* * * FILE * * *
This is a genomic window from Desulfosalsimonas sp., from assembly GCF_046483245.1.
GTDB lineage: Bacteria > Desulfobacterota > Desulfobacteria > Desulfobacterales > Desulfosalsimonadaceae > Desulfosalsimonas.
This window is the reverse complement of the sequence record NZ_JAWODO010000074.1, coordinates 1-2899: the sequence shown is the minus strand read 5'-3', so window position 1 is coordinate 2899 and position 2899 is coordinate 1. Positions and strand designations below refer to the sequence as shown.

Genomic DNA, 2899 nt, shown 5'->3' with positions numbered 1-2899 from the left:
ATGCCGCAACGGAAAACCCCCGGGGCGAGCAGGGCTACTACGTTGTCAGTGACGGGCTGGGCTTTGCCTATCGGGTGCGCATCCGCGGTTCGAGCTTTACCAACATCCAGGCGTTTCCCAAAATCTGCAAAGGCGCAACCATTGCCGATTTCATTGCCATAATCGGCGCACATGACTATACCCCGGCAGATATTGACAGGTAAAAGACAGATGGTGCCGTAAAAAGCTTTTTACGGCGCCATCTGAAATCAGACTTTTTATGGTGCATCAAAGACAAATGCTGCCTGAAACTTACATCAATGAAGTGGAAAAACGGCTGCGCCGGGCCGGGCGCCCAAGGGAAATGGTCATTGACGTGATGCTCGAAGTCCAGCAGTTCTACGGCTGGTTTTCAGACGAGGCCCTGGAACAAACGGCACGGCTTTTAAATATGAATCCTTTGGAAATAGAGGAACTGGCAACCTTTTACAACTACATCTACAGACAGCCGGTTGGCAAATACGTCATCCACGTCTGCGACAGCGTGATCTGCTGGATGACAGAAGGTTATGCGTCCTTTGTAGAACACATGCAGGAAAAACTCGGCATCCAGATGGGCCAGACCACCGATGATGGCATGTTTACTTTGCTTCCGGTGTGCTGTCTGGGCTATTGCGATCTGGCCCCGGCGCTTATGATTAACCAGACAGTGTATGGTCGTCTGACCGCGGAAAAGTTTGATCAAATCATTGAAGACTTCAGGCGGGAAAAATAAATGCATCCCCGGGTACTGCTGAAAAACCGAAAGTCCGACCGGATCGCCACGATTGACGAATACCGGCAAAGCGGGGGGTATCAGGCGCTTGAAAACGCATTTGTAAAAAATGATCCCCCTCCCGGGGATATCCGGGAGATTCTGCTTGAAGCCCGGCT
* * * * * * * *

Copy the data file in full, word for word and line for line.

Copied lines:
This is a genomic window from Desulfosalsimonas sp., from assembly GCF_046483245.1.
GTDB lineage: Bacteria > Desulfobacterota > Desulfobacteria > Desulfobacterales > Desulfosalsimonadaceae > Desulfosalsimonas.
This window is the reverse complement of the sequence record NZ_JAWODO010000074.1, coordinates 1-2899: the sequence shown is the minus strand read 5'-3', so window position 1 is coordinate 2899 and position 2899 is coordinate 1. Positions and strand designations below refer to the sequence as shown.

Genomic DNA, 2899 nt, shown 5'->3' with positions numbered 1-2899 from the left:
ATGCCGCAACGGAAAACCCCCGGGGCGAGCAGGGCTACTACGTTGTCAGTGACGGGCTGGGCTTTGCCTATCGGGTGCGCATCCGCGGTTCGAGCTTTACCAACATCCAGGCGTTTCCCAAAATCTGCAAAGGCGCAACCATTGCCGATTTCATTGCCATAATCGGCGCACATGACTATACCCCGGCAGATATTGACAGGTAAAAGACAGATGGTGCCGTAAAAAGCTTTTTACGGCGCCATCTGAAATCAGACTTTTTATGGTGCATCAAAGACAAATGCTGCCTGAAACTTACATCAATGAAGTGGAAAAACGGCTGCGCCGGGCCGGGCGCCCAAGGGAAATGGTCATTGACGTGATGCTCGAAGTCCAGCAGTTCTACGGCTGGTTTTCAGACGAGGCCCTGGAACAAACGGCACGGCTTTTAAATATGAATCCTTTGGAAATAGAGGAACTGGCAACCTTTTACAACTACATCTACAGACAGCCGGTTGGCAAATACGTCATCCACGTCTGCGACAGCGTGATCTGCTGGATGACAGAAGGTTATGCGTCCTTTGTAGAACACATGCAGGAAAAACTCGGCATCCAGATGGGCCAGACCACCGATGATGGCATGTTTACTTTGCTTCCGGTGTGCTGTCTGGGCTATTGCGATCTGGCCCCGGCGCTTATGATTAACCAGACAGTGTATGGTCGTCTGACCGCGGAAAAGTTTGATCAAATCATTGAAGACTTCAGGCGGGAAAAATAAATGCATCCCCGGGTACTGCTGAAAAACCGAAAGTCCGACCGGATCGCCACGATTGACGAATACCGGCAAAGCGGGGGGTATCAGGCGCTTGAAAACGCATTTGTAAAAAATGATCCCCCTCCCGGGGATATCCGGGAGATTCTGCTTGAAGCCCGGCT